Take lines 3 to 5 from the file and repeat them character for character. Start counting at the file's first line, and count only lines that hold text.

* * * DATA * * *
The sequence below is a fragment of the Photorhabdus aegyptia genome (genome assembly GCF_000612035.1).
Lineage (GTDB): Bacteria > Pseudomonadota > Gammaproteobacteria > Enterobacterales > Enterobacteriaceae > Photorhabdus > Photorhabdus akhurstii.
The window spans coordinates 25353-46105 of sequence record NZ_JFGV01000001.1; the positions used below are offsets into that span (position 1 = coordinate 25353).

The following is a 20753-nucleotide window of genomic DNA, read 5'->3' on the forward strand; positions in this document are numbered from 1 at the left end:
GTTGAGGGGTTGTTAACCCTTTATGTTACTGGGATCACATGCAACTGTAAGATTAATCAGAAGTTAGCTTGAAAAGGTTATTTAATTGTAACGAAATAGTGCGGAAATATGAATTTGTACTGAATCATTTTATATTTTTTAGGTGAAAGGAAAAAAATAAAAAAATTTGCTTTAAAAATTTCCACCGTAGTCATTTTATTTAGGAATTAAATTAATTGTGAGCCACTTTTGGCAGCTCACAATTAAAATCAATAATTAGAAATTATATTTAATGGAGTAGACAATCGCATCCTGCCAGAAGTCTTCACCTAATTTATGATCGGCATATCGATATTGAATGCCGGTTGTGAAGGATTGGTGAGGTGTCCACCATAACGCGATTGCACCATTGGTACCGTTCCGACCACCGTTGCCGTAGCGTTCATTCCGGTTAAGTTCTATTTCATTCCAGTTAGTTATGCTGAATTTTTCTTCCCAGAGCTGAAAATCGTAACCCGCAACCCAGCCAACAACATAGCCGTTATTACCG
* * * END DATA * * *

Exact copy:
The window spans coordinates 25353-46105 of sequence record NZ_JFGV01000001.1; the positions used below are offsets into that span (position 1 = coordinate 25353).

The following is a 20753-nucleotide window of genomic DNA, read 5'->3' on the forward strand; positions in this document are numbered from 1 at the left end:
GTTGAGGGGTTGTTAACCCTTTATGTTACTGGGATCACATGCAACTGTAAGATTAATCAGAAGTTAGCTTGAAAAGGTTATTTAATTGTAACGAAATAGTGCGGAAATATGAATTTGTACTGAATCATTTTATATTTTTTAGGTGAAAGGAAAAAAATAAAAAAATTTGCTTTAAAAATTTCCACCGTAGTCATTTTATTTAGGAATTAAATTAATTGTGAGCCACTTTTGGCAGCTCACAATTAAAATCAATAATTAGAAATTATATTTAATGGAGTAGACAATCGCATCCTGCCAGAAGTCTTCACCTAATTTATGATCGGCATATCGATATTGAATGCCGGTTGTGAAGGATTGGTGAGGTGTCCACCATAACGCGATTGCACCATTGGTACCGTTCCGACCACCGTTGCCGTAGCGTTCATTCCGGTTAAGTTCTATTTCATTCCAGTTAGTTATGCTGAATTTTTCTTCCCAGAGCTGAAAATCGTAACCCGCAACCCAGCCAACAACATAGCCGTTATTACCG